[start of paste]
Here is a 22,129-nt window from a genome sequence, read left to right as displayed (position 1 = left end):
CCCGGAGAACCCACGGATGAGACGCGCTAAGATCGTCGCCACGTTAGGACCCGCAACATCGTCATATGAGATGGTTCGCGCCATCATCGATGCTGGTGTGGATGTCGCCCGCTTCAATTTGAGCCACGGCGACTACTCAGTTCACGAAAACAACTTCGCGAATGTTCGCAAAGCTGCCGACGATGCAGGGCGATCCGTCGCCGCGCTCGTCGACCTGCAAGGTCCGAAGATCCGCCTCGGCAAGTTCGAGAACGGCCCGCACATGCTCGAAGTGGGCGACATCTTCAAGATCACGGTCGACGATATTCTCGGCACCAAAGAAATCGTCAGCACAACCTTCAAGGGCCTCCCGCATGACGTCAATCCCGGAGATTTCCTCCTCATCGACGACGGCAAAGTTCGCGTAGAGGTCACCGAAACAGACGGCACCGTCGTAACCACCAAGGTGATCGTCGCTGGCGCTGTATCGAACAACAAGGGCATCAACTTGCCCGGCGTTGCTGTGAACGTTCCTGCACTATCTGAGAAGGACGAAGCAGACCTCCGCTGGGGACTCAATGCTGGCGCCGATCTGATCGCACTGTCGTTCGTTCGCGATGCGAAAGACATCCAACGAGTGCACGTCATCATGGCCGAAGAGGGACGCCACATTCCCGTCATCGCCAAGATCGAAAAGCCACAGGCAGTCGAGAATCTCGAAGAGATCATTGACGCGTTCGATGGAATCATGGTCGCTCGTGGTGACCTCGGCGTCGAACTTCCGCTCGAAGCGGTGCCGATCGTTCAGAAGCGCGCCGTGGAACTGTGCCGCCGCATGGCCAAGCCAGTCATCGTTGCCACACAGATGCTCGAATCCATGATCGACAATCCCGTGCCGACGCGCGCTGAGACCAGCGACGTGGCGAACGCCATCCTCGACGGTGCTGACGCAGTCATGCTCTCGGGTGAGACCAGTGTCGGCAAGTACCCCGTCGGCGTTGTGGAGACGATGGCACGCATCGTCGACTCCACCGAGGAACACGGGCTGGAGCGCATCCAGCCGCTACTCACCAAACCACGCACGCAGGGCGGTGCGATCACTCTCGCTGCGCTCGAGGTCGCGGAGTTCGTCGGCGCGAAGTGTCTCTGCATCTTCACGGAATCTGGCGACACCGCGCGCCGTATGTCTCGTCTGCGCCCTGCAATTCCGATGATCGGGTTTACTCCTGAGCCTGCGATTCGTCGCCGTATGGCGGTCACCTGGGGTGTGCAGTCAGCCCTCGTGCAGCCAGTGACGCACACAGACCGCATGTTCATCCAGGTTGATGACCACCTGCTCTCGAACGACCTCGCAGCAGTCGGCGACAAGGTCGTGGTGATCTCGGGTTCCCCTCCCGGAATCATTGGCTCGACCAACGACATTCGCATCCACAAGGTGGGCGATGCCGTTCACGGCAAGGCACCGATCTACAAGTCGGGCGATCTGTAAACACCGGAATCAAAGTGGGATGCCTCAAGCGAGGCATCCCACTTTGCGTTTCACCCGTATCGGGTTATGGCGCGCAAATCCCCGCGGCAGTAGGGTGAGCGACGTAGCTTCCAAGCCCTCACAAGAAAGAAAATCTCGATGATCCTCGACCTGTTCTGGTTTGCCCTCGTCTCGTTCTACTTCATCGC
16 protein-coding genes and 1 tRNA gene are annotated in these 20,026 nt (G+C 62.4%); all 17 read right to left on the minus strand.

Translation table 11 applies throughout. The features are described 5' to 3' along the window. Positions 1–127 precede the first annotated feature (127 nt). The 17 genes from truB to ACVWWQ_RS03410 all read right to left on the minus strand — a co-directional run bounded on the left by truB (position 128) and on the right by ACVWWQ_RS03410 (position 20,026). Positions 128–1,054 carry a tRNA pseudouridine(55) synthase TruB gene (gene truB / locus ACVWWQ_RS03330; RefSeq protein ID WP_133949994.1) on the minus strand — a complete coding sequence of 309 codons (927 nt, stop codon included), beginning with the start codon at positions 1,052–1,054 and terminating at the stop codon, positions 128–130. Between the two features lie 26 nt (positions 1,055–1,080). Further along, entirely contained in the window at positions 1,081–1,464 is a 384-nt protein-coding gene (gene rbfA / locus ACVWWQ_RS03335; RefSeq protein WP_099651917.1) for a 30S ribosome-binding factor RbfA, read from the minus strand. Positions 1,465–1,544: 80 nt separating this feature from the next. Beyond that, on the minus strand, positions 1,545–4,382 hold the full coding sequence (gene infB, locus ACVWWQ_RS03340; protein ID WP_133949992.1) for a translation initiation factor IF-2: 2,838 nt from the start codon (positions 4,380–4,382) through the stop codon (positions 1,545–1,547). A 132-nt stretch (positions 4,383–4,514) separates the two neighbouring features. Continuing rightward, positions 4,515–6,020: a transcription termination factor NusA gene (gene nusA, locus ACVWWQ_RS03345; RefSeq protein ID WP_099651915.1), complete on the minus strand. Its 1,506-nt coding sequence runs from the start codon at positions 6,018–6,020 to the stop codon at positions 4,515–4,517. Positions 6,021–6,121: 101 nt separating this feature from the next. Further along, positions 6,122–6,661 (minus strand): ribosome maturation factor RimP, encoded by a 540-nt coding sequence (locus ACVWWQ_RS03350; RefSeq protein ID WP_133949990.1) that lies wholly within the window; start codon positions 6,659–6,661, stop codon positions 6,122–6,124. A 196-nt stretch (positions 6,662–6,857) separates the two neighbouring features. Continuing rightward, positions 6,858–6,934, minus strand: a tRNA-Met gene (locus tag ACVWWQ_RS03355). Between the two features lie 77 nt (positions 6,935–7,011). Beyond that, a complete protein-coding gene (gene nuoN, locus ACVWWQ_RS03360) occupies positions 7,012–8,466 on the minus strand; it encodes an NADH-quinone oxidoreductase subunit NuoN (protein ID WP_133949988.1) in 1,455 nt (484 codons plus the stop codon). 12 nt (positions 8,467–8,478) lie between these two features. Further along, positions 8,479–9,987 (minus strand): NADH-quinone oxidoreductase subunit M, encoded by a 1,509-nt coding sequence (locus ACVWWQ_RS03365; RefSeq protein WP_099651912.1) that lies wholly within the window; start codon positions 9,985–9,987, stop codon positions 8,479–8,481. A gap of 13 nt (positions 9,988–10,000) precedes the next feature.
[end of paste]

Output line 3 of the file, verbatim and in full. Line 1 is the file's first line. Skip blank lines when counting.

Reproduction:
16 protein-coding genes and 1 tRNA gene are annotated in these 20,026 nt (G+C 62.4%); all 17 read right to left on the minus strand.